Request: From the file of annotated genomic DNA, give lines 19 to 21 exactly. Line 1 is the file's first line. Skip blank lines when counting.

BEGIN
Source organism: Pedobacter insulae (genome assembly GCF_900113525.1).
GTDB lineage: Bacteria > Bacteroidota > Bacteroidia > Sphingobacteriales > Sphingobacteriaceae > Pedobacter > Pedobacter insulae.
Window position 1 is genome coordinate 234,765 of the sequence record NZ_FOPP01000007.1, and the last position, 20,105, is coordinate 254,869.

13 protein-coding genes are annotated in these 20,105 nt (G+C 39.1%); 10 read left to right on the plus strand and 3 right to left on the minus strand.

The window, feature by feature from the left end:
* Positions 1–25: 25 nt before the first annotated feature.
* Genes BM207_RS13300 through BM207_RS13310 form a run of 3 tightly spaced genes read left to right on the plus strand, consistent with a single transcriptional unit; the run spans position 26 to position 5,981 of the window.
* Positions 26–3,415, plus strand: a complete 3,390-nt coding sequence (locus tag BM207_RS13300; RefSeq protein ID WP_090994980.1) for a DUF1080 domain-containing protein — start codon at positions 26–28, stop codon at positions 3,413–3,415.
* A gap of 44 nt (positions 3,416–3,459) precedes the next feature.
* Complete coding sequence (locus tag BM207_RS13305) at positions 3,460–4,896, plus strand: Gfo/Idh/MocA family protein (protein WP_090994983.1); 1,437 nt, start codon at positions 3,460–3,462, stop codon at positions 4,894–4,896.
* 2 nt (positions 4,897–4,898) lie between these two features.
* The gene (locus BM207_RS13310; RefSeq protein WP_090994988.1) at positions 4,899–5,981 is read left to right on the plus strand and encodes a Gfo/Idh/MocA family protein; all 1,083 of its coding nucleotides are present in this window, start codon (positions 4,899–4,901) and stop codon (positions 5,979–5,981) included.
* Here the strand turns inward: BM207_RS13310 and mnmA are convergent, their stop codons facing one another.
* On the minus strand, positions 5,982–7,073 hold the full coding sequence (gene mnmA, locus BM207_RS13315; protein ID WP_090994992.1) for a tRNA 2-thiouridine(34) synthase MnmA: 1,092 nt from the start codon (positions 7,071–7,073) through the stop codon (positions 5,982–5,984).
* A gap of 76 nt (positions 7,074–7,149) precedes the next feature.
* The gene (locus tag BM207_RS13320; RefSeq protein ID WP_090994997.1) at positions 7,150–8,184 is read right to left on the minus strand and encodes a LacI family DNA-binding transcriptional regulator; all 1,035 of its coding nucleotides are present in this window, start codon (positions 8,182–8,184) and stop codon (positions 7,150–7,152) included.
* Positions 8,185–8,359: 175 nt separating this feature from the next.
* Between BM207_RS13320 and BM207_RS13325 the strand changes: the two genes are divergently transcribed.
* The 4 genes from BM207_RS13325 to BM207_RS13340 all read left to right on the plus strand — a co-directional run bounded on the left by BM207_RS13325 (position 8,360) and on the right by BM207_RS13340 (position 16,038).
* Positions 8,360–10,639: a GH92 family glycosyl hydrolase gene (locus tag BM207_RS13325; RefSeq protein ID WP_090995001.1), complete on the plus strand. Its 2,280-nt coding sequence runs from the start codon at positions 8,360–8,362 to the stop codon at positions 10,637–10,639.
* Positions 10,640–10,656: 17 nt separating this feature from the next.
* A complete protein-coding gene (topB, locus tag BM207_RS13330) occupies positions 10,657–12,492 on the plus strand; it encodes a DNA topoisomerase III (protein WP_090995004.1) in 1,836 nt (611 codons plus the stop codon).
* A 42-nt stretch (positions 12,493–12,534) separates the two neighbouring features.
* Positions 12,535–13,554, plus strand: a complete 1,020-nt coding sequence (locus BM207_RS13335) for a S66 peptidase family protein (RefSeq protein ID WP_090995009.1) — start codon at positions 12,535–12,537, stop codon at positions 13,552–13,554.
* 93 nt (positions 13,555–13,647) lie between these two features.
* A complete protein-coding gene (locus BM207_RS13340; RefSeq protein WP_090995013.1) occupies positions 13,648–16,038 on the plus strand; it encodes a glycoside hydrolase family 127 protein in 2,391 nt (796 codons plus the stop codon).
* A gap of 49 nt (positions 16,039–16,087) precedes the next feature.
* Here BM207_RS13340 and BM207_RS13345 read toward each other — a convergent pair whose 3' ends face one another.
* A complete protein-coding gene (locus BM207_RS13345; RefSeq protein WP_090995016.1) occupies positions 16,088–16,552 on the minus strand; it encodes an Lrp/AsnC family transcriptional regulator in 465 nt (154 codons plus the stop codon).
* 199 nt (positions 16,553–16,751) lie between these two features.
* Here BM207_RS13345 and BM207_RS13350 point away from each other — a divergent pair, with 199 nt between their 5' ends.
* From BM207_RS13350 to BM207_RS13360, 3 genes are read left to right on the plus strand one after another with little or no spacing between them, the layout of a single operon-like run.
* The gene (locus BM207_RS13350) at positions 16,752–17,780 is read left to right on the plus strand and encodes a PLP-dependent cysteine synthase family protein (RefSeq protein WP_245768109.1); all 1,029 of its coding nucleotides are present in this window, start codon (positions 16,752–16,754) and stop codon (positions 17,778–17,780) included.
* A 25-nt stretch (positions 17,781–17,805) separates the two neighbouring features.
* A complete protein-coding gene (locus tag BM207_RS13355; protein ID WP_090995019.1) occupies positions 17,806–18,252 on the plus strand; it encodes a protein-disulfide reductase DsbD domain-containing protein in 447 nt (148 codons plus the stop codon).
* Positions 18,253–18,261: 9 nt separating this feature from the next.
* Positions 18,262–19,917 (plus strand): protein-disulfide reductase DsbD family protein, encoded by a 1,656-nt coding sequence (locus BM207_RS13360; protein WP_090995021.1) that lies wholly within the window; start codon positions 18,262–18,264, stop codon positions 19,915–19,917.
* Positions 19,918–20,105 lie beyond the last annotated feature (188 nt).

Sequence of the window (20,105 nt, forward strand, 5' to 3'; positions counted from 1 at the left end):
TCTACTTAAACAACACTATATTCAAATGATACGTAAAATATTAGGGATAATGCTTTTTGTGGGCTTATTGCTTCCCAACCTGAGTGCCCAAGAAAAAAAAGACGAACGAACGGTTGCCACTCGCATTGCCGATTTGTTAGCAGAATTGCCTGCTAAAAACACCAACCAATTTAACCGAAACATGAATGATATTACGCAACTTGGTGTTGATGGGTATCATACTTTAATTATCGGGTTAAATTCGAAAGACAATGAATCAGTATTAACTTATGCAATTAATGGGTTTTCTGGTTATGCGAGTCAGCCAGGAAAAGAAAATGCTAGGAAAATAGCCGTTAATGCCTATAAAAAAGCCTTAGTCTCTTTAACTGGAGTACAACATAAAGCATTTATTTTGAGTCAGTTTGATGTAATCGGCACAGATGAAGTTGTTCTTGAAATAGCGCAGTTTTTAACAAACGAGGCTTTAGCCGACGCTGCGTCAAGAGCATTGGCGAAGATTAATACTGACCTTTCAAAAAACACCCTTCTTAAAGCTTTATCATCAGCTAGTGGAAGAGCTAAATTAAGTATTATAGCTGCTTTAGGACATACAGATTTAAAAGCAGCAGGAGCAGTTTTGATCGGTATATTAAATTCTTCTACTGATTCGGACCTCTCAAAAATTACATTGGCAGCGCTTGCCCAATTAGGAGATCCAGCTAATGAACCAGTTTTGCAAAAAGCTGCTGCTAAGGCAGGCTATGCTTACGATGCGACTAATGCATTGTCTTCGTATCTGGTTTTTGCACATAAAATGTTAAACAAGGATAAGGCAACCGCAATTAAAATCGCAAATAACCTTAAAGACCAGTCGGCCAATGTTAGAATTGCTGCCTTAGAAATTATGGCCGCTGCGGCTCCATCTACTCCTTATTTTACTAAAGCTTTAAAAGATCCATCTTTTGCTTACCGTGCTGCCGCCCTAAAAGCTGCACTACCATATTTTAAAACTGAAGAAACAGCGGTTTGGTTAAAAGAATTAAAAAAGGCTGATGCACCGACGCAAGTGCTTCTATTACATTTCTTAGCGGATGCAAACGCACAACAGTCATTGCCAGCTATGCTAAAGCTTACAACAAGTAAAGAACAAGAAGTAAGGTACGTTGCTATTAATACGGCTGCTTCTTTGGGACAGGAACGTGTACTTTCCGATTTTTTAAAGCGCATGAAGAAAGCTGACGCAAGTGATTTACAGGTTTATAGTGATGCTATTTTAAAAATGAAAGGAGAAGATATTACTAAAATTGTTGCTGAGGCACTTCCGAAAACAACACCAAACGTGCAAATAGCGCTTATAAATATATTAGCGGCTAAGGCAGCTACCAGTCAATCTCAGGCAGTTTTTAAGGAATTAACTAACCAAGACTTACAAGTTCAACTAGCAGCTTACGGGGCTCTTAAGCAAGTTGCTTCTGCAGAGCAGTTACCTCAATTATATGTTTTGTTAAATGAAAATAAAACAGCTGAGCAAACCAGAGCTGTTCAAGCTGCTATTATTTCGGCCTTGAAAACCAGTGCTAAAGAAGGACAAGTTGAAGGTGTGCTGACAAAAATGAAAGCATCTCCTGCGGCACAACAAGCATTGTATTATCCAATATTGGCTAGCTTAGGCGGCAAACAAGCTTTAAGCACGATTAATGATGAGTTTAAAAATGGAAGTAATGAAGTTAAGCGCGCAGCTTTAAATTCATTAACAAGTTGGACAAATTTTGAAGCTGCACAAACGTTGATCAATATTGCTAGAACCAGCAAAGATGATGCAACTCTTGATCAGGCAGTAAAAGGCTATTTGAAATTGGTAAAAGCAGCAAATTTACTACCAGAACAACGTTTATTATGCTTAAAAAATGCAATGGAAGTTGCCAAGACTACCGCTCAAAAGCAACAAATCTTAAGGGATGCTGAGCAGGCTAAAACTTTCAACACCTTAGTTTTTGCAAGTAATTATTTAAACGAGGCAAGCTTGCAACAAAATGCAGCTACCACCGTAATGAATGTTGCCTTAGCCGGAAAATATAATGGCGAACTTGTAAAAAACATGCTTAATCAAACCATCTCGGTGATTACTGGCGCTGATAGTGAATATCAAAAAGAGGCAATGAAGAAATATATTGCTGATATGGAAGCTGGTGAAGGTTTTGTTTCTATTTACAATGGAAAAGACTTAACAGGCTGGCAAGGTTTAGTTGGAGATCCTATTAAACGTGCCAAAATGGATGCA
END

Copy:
* The 4 genes from BM207_RS13325 to BM207_RS13340 all read left to right on the plus strand — a co-directional run bounded on the left by BM207_RS13325 (position 8,360) and on the right by BM207_RS13340 (position 16,038).
* Positions 8,360–10,639: a GH92 family glycosyl hydrolase gene (locus tag BM207_RS13325; RefSeq protein ID WP_090995001.1), complete on the plus strand. Its 2,280-nt coding sequence runs from the start codon at positions 8,360–8,362 to the stop codon at positions 10,637–10,639.
* Positions 10,640–10,656: 17 nt separating this feature from the next.